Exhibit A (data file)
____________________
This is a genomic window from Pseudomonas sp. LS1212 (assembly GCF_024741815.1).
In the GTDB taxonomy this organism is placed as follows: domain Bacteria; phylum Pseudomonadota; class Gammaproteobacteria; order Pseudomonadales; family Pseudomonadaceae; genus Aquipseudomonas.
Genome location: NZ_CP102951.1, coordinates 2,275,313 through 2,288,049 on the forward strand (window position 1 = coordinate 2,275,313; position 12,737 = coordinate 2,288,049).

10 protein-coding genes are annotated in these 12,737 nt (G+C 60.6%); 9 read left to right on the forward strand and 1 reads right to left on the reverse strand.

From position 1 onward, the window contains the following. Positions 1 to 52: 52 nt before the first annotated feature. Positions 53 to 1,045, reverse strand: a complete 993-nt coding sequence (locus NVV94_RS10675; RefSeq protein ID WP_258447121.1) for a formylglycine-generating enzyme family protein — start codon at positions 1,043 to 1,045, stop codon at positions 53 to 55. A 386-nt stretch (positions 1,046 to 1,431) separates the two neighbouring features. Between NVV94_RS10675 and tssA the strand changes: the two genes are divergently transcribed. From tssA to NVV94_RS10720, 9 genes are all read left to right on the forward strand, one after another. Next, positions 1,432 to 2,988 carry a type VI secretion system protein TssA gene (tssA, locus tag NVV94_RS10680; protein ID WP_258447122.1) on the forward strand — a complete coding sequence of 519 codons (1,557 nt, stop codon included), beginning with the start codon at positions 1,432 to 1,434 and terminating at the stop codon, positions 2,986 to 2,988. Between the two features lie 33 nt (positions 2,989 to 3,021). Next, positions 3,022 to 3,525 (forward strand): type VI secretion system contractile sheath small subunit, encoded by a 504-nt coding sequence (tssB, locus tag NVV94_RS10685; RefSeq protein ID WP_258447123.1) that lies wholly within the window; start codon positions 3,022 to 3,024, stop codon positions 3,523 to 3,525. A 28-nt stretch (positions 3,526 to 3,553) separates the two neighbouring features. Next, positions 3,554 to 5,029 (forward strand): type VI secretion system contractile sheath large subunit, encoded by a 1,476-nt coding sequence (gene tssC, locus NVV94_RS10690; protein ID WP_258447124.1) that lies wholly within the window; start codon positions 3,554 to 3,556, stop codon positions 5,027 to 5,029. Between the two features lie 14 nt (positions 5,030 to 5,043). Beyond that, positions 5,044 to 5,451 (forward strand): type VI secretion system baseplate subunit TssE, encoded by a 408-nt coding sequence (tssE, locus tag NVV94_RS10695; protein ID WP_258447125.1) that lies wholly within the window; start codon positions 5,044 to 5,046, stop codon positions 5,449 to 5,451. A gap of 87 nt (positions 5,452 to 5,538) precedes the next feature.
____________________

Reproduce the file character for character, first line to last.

This is a genomic window from Pseudomonas sp. LS1212 (assembly GCF_024741815.1).
In the GTDB taxonomy this organism is placed as follows: domain Bacteria; phylum Pseudomonadota; class Gammaproteobacteria; order Pseudomonadales; family Pseudomonadaceae; genus Aquipseudomonas.
Genome location: NZ_CP102951.1, coordinates 2,275,313 through 2,288,049 on the forward strand (window position 1 = coordinate 2,275,313; position 12,737 = coordinate 2,288,049).

10 protein-coding genes are annotated in these 12,737 nt (G+C 60.6%); 9 read left to right on the forward strand and 1 reads right to left on the reverse strand.

From position 1 onward, the window contains the following. Positions 1 to 52: 52 nt before the first annotated feature. Positions 53 to 1,045, reverse strand: a complete 993-nt coding sequence (locus NVV94_RS10675; RefSeq protein ID WP_258447121.1) for a formylglycine-generating enzyme family protein — start codon at positions 1,043 to 1,045, stop codon at positions 53 to 55. A 386-nt stretch (positions 1,046 to 1,431) separates the two neighbouring features. Between NVV94_RS10675 and tssA the strand changes: the two genes are divergently transcribed. From tssA to NVV94_RS10720, 9 genes are all read left to right on the forward strand, one after another. Next, positions 1,432 to 2,988 carry a type VI secretion system protein TssA gene (tssA, locus tag NVV94_RS10680; protein ID WP_258447122.1) on the forward strand — a complete coding sequence of 519 codons (1,557 nt, stop codon included), beginning with the start codon at positions 1,432 to 1,434 and terminating at the stop codon, positions 2,986 to 2,988. Between the two features lie 33 nt (positions 2,989 to 3,021). Next, positions 3,022 to 3,525 (forward strand): type VI secretion system contractile sheath small subunit, encoded by a 504-nt coding sequence (tssB, locus tag NVV94_RS10685; RefSeq protein ID WP_258447123.1) that lies wholly within the window; start codon positions 3,022 to 3,024, stop codon positions 3,523 to 3,525. A 28-nt stretch (positions 3,526 to 3,553) separates the two neighbouring features. Next, positions 3,554 to 5,029 (forward strand): type VI secretion system contractile sheath large subunit, encoded by a 1,476-nt coding sequence (gene tssC, locus NVV94_RS10690; protein ID WP_258447124.1) that lies wholly within the window; start codon positions 3,554 to 3,556, stop codon positions 5,027 to 5,029. Between the two features lie 14 nt (positions 5,030 to 5,043). Beyond that, positions 5,044 to 5,451 (forward strand): type VI secretion system baseplate subunit TssE, encoded by a 408-nt coding sequence (tssE, locus tag NVV94_RS10695; protein ID WP_258447125.1) that lies wholly within the window; start codon positions 5,044 to 5,046, stop codon positions 5,449 to 5,451. A gap of 87 nt (positions 5,452 to 5,538) precedes the next feature.